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Chapter 9: The Voluntary: What Moral Norms Bear Upon

Question B: Which sorts of voluntariness are presupposed by choice?

1. Simple willing—a simple and basic caring about human goods—is presupposed by every volitional desire, choice, voluntary action, and volitional enjoyment. It is based on two things: first, one understands that the basic human goods are possible fulfillments; second, in a practical frame of mind, one grasps them in the primary principles of natural law as fulfillments to be promoted and protected. Given this practical insight, simple willing naturally follows. It is the constant, underlying disposition toward the goods. It is natural and necessary that one be interested in what makes a difference to human survival and health, to knowledge of truth, to living in harmony with others, and so on (see S.t., 1–2, q. 8, aa. 2–3; q. 10, a. 1; q. 94, a. 2; 3, q. 18, a. 3).

Someone might object that simple willing is not a natural and necessary disposition toward all of the basic human goods. For one can choose to act in ways destructive of these goods, knowing full well that one is doing so. For example, one can choose to kill another person or oneself, and so set oneself by choice against the supposedly basic good of life.

The answer to this objection is that one can indeed do this, for there are various other human goods, and in a choice situation one cannot act for all of them at once. By choice one determines oneself toward fulfillment in one aspect, setting aside possible fulfillment in another. By a choice to kill, one sets oneself toward whatever good one has in view which makes the killing seem desirable. One not only sets aside but sets oneself against the good of a particular human life. Yet the underlying simple volition of the good of life remains. There is then an inconsistency in one’s willing introduced by one’s own choosing. Notice that this is not logical inconsistency: the incompatibility of two propositions. It is existential: the incompatibility of a fundamental prolife disposition and a particular antilife self-determination.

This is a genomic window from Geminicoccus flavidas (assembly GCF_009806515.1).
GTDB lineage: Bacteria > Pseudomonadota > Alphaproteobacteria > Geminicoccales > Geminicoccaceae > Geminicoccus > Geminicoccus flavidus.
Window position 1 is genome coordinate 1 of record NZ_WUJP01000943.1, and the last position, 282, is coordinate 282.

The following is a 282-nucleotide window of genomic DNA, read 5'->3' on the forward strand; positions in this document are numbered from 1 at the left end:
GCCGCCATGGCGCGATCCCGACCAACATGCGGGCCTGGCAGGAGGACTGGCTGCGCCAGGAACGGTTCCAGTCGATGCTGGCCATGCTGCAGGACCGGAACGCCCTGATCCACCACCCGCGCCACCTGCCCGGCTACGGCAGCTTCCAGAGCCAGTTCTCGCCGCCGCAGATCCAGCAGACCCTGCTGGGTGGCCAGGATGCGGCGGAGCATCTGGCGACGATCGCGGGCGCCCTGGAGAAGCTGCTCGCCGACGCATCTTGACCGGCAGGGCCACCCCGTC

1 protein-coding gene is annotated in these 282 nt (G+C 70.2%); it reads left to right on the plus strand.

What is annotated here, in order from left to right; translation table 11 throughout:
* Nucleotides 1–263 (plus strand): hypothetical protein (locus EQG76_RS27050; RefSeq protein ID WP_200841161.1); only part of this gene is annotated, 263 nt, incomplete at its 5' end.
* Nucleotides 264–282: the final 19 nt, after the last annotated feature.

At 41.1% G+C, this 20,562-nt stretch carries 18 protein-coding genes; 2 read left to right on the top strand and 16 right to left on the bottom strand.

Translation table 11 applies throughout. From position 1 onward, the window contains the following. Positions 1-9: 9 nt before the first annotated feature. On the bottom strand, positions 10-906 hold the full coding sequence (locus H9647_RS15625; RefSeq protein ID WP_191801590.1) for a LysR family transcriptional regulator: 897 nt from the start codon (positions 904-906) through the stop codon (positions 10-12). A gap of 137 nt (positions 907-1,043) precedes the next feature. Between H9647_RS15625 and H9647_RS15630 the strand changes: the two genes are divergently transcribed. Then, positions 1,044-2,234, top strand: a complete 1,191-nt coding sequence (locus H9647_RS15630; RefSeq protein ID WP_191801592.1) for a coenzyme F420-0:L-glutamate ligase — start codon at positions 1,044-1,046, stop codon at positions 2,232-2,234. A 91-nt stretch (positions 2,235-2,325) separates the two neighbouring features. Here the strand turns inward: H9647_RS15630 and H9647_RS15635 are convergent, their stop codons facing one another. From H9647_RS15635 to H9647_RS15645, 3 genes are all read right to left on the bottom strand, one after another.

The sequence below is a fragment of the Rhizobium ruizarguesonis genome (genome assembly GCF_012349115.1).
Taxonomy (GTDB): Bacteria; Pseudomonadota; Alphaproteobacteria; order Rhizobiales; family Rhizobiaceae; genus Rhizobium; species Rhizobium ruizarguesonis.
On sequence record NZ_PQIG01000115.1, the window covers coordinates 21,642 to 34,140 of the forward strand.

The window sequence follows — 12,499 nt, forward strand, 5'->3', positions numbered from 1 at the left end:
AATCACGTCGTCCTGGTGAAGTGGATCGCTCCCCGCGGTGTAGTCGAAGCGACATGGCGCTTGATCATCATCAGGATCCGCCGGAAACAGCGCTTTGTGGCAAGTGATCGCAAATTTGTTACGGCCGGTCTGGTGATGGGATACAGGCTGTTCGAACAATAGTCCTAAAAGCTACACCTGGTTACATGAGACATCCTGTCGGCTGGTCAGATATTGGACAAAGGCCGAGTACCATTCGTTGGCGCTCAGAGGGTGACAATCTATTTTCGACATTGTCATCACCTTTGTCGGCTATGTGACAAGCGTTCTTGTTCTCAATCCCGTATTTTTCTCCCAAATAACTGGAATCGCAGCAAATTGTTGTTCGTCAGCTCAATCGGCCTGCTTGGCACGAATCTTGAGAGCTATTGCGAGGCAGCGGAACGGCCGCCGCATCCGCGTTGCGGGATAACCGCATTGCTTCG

2. Another sort of voluntariness presupposed by choice is spontaneous willing. Given the basic disposition of simple willing, when people think of some definite way of proceeding in order to realize a concrete possibility and reach a fulfillment, they spontaneously will to proceed. If no other factor prevents it, spontaneous willing leads into action (see S.t., 1–2, q. 14, a. 4).

3. Human voluntariness makes raising children very different from training animals. Even children younger than six understand goods, are interested in them (simple willing), spontaneously will to realize them in definite ways, and act on this intelligent desire. The process is clearest in cases where they overcome repugnance to something (for example, taking bitter medicine) for the sake of an understood good (getting better).